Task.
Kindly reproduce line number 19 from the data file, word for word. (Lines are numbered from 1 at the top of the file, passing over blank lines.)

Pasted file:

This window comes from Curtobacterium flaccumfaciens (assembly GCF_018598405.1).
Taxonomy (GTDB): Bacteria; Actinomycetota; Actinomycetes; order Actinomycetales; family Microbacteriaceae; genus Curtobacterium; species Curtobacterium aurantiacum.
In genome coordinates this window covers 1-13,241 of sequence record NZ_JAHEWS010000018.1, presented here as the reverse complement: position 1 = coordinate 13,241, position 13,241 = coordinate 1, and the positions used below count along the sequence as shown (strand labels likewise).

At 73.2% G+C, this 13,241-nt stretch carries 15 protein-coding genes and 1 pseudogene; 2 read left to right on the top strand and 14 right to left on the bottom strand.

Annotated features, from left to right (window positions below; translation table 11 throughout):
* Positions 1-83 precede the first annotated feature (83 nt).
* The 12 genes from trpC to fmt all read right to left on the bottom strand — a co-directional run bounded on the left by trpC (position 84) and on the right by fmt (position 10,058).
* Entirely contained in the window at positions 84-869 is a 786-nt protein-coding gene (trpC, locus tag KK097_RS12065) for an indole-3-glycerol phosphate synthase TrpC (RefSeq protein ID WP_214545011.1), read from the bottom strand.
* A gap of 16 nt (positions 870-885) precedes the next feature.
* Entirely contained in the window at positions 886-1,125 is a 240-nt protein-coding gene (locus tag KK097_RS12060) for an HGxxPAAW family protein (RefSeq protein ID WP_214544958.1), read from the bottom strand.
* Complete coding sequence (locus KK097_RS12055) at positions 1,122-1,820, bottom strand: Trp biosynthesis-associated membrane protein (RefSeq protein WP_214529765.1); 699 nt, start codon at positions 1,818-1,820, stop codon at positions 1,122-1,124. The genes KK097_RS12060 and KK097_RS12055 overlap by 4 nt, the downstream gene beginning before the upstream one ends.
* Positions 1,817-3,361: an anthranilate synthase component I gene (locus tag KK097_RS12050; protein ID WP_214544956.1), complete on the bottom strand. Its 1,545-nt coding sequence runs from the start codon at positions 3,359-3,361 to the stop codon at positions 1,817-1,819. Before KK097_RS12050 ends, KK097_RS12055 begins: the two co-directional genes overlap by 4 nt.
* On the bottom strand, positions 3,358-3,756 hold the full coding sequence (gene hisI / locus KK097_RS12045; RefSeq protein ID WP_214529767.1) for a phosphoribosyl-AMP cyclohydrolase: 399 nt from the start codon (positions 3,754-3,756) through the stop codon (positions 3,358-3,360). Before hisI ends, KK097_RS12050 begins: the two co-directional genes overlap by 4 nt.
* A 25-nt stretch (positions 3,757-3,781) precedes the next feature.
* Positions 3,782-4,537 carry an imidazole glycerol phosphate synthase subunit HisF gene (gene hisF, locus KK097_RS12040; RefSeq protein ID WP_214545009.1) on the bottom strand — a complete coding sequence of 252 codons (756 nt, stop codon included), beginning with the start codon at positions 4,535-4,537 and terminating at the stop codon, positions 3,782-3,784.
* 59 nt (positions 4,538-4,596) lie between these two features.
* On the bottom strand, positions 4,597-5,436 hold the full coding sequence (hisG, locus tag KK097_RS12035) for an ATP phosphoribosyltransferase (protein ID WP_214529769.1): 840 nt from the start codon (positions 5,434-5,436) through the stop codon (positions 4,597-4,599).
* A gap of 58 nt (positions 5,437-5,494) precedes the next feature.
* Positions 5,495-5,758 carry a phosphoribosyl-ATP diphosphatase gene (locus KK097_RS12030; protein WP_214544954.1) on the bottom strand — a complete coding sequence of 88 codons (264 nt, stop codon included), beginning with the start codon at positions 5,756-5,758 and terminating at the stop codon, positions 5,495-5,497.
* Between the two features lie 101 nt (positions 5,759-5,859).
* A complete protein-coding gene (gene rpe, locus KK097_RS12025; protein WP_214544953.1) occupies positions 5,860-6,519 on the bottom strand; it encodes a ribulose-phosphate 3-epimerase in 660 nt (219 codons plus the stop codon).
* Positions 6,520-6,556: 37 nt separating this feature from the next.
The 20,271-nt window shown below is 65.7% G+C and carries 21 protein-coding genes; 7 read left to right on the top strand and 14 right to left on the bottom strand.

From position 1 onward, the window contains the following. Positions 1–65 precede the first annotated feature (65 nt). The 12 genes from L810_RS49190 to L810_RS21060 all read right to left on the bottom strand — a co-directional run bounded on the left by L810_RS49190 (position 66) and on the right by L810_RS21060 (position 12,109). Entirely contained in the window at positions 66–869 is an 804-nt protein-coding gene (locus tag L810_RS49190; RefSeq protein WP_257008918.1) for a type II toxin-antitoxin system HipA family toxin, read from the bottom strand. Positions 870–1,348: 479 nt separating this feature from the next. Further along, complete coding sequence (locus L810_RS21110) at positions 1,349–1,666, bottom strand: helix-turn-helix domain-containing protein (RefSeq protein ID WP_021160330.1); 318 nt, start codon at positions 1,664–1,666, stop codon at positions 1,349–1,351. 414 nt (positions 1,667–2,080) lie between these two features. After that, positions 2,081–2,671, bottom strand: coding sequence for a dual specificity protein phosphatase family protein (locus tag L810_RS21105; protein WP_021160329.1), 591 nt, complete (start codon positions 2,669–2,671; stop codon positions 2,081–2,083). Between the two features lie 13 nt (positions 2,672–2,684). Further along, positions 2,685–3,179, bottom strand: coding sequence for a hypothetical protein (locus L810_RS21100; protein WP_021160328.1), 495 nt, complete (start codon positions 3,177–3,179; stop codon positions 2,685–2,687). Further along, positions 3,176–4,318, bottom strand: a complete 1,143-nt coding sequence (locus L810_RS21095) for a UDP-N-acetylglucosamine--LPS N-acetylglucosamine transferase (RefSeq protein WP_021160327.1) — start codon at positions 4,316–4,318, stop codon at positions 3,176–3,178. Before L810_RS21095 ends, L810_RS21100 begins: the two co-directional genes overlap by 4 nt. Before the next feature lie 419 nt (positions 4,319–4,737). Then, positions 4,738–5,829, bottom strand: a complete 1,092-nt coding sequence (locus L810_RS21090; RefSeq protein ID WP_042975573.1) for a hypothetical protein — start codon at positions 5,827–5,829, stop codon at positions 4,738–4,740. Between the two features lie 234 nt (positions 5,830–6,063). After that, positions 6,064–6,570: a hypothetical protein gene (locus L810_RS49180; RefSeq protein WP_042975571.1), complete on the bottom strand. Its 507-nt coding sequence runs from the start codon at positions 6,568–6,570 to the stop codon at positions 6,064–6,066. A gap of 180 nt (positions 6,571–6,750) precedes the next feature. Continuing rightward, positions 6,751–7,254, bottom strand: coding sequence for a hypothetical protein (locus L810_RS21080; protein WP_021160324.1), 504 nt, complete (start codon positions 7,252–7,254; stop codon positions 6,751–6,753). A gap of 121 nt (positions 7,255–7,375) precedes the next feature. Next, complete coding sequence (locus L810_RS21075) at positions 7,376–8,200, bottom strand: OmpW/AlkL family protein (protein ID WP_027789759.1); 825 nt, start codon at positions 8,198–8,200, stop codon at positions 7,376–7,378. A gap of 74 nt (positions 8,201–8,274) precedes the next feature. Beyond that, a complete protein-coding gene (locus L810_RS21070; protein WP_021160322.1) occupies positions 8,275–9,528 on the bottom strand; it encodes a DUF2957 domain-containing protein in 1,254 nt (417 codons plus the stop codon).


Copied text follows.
* Positions 5,495-5,758 carry a phosphoribosyl-ATP diphosphatase gene (locus KK097_RS12030; protein WP_214544954.1) on the bottom strand — a complete coding sequence of 88 codons (264 nt, stop codon included), beginning with the start codon at positions 5,756-5,758 and terminating at the stop codon, positions 5,495-5,497.